Article Details

How to Cite
Ngenegbo, U. C., Alozor, O. A., Ikpeze, O. O., & Chikwendu , J. I. (2022). INTESTINAL HELMINTH INFECTIONS IN PUPILS OF A RURAL COMMUNITY IN NIGERIA. The Bioscientist Journal, 10(3), 326-336. Retrieved from https://bioscientistjournal.com/index.php/The_Bioscientist/article/view/126
Section
Articles

References

Albonico, M., Montresor A., Crompton, D.W.T. and Savioli, L. (2006).Interventions for the control of Soil-transmitted Helminthiasis in the community. Advances in Parasitology, 61:311-348
Anderson, R. M., Turner, H. C., Troscott, J. E., Hollingswott, T. D., and Brooker, S. D. (2015). Should the goal for treatment of soil transmitted helminth (STH) infections be changed from morbidity control in children to community-wide transmission elimination? PLoS Neglected Tropical Diseases, 9(8):e003897
Anderson, R. M., Troscott, J. E., Pullan, R. D., Brooker, S. D., and Hollingswott, T. D. (2013). How effective is school-based deworming for community-wide control of soil transmitted helminths (STHs)? PLoS Neglected Tropical Diseases, 7(2):e207.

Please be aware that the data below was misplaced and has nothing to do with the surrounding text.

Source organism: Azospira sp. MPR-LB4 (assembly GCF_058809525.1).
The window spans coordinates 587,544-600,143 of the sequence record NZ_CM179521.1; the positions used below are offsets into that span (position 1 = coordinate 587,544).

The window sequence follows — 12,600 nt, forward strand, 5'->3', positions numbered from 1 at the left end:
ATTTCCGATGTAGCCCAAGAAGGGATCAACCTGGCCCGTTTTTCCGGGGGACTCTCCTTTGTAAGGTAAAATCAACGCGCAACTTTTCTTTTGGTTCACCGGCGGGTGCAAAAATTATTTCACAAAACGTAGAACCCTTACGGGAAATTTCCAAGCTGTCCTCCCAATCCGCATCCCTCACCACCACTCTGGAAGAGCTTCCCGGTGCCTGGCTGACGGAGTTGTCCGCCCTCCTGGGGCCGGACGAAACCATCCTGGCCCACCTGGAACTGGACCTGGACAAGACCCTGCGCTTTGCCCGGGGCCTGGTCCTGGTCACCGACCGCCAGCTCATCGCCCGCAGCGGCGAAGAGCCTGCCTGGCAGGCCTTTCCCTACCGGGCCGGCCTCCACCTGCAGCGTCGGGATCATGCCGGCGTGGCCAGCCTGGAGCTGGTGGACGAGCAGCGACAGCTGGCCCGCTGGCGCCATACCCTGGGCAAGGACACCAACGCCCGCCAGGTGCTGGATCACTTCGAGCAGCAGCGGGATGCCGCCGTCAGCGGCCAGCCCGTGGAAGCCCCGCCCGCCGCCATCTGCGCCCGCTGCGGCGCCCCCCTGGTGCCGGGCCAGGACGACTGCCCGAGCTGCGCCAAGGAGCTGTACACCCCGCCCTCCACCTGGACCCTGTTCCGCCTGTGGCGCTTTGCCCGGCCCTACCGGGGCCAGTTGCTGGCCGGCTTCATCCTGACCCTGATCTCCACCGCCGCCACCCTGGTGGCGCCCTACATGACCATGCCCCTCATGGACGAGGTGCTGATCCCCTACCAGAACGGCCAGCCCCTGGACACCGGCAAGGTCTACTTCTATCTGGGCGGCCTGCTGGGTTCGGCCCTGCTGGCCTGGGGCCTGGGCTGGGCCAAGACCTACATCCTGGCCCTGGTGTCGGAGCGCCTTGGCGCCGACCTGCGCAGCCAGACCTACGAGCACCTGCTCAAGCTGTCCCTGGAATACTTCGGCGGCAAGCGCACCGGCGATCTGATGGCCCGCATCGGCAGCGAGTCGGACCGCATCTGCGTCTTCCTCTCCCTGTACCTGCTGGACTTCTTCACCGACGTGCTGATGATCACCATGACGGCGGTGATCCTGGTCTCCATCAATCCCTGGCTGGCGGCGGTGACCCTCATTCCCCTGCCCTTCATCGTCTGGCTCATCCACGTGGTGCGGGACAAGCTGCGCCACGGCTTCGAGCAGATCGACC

Aniwada, E. C., Uleanya, N. D., Igbokwe, L. N., and Onwuasoigwe, C. (2016). Soil transmitted helminths: Prevalence, perception and determinants among primary school children in rural Enugu State. Nigeria. International Journal of Tropical Diseases and Health. 15(1):1-12.
Ariyo, F., Fagbenro, B., and Faweya, T. (2007).Helminthic reduction with albendazole among school children in riverine communities of Nigeria. Journal of Rural Tropical Public Health, 6:6-10.